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Why is the first letter in US registration numbers 'N'? Other countries seem to use a letter significant to their country, for instance 'G' for Great Britain, 'F' for France, 'D' for Germany (presumably for Deutschland), and 'JA' for Japan.

Does 'N' have any significance at all?

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The origins of this can be traced back to CINA (the Commission Internationale de Navigation Aerienne / the Convention for the Regulation of Air Navigation) established as part of the Paris Peace Conference immediately after WWI.

A part of this conference was the adoption of a system of international aircraft identification still in use today. The U.S. delegation was allocated "N".

A number of theories exist as to why "N" was chosen specifically, and there's a great article about it over at the American Aviation Historical Society.

Theories range from, the largest number of states begin with the letter N; to the recognition of the development of wireless communications by the U.S. Navy that had been using "N" as the prefix to its station call-sign identifiers since 1909.

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    $\begingroup$ Joint-largest number of states. There are 8 M's and 8 N's. $\endgroup$ – David Richerby Mar 17 '14 at 2:43
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    $\begingroup$ And the ITU link is the one generally accepted as being the correct one. And the only one that makes sense. $\endgroup$ – jwenting Mar 17 '14 at 9:59
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I'm building this post expanding on Danny Beckett's information, give him credit :-)


Short answer:

Since 1919, aircraft registration is based on international prefixes allocated by ITU to radiotelegraphic stations rather than on a specific system. N prefix was allocated to US by ITU in 1919, along with KDA-KZZ and W. The choice for this system for aviation matters is materialized in the Chicago Convention since 1944, and previously in the Paris Convention it extended.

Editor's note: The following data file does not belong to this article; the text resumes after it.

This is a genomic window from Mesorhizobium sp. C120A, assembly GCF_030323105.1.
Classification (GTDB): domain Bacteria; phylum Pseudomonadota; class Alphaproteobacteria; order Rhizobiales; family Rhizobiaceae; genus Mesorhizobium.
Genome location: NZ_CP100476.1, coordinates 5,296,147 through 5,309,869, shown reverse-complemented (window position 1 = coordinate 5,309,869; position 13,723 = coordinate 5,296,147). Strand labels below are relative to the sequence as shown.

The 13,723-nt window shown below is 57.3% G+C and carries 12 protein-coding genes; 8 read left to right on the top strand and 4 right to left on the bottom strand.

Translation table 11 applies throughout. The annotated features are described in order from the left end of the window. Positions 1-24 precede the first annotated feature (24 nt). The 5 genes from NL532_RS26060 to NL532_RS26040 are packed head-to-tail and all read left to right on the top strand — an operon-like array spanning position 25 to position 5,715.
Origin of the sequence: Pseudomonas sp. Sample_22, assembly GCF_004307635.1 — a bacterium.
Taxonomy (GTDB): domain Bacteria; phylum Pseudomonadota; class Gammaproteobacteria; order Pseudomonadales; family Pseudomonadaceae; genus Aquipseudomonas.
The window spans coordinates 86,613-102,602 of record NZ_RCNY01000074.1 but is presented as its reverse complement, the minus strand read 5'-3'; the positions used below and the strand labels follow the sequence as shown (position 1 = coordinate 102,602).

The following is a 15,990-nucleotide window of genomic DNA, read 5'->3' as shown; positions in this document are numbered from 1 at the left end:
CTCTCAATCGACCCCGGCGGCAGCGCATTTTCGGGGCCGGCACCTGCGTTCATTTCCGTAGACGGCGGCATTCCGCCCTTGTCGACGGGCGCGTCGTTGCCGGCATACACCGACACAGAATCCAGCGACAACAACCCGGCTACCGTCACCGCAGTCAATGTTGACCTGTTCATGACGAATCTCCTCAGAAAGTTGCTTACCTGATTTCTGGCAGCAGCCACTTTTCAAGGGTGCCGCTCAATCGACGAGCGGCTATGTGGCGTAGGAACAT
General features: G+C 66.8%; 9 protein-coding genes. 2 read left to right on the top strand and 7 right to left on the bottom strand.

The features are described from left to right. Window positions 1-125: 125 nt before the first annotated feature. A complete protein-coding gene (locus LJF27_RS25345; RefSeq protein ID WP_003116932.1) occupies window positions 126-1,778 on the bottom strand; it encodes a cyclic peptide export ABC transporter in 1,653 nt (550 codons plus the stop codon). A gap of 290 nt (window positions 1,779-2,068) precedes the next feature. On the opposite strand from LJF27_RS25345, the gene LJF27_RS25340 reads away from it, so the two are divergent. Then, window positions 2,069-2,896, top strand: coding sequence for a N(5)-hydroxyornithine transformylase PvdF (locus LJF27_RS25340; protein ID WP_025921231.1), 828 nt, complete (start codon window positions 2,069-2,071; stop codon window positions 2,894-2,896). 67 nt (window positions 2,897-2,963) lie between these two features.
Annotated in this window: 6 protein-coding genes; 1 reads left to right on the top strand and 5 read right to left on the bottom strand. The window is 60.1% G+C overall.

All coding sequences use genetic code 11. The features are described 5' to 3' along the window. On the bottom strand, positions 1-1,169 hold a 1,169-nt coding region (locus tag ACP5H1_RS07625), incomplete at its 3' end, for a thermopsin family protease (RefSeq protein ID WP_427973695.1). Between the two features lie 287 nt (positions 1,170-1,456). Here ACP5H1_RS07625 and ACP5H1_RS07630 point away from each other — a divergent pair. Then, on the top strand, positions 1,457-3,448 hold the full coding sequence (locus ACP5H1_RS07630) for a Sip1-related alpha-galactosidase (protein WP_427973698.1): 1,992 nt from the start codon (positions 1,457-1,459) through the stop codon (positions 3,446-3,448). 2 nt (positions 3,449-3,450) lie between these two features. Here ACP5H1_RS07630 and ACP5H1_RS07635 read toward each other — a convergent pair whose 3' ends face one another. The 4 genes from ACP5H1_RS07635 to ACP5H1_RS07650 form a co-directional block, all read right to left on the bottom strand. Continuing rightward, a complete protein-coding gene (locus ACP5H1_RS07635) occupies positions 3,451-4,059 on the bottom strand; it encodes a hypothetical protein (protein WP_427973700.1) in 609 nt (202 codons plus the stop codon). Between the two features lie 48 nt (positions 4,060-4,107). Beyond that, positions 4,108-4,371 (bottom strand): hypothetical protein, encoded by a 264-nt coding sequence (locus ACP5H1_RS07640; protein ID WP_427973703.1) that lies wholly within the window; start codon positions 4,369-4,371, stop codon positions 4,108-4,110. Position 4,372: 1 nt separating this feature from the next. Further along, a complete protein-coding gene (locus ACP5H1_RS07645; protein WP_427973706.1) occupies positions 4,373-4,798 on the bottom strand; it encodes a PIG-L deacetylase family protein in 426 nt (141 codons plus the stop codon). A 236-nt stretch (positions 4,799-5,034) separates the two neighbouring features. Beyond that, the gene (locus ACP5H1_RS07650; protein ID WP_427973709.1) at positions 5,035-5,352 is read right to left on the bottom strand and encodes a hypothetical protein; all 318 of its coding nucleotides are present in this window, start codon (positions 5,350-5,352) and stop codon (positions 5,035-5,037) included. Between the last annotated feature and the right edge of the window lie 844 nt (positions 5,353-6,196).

The question boils down to: Why did ITU allocate N and W (plus KDA-KZZ) to the US? instead of U, US or USA? The answer is likely US was not so involved in these matters at the beginning and choices were limited when the interest came:

  • CINA (which would become ICAO in 1947) and ITU, both at the origin of the prefix system, are also two of the many international peaceful initiatives by European governments to prevent recurrence of conflicts in the region.

  • ITU membership was reserved to States. Telegraph in the US was considered a matter of private companies, so US Government participation to ITU was not significant in the early years.

  • US will send an observer to ITU in 1875, 10 years after its creation, and US did agree in 1903 in Berlin that radiotelegraphy between ships and shore would be free to competition (read: Marconi stations would answer non-Marconi stations), but refused to ratify ITU radio regulations (RR) until 1949.

I guess founding members of ITU helped themselves with prefixes, and when the others came they had indeed fewer choices. Whole blocks (single letter prefix) have been allocated to actual or expecting-to-be empires: Germany (A, D), GB (B, G, M, and V for the overseas colonies), France (F), Italia (I), Japan (J), US (N, W), Russia (R).

In the end what was named the "call letters" had to be renamed the "call signs" with the addition of figures, like "2" for Guernsey or "9K" for Kuwait.

Historical milestones in international aviation vs international communication

  • 1865: International Telegraph Union (ITU) created in Europe to handle telegraph matters.
  • 1875: Saint Petersburg Telegraphic Convention.
  • 1906: ITU Berlin Radiotelegraphic Convention. First convention about radiotelegraph.
  • 1912: ITU London Radiotelegraphic Convention
  • 1913: The International Bureau of the Telegraph Union in Berne releases a list of prefixes for radiocommunication. N and other blocks allocated to US. N has no specific meaning, it just happened to be available.
  • 1913: US Department of Commerce makes the International Bureau list applicable in the US, in particular to ships and coastal stations.
  • 1913: First passenger-carrying airline
  • 1919: Paris Convention on ATC, prepared by CINA, deals with how allies, defeated, and other countries aircraft can be regulated, e.g. can they fly over another country? Part of this is the adoption of the national radio prefixes for aircraft registration and marking too. US did not ratify the convention.
  • 1927: Washington Radiotelegraphic Convention, the aircraft marking system based on ITU proposal is agreed (is today Annex 7 of the Chicago Convention).
  • 1929: Warsaw Convention sets aviation-related liability laws prepared by Paris-based CITEJA, Comité International Technique des Experts Juridiques Aériens.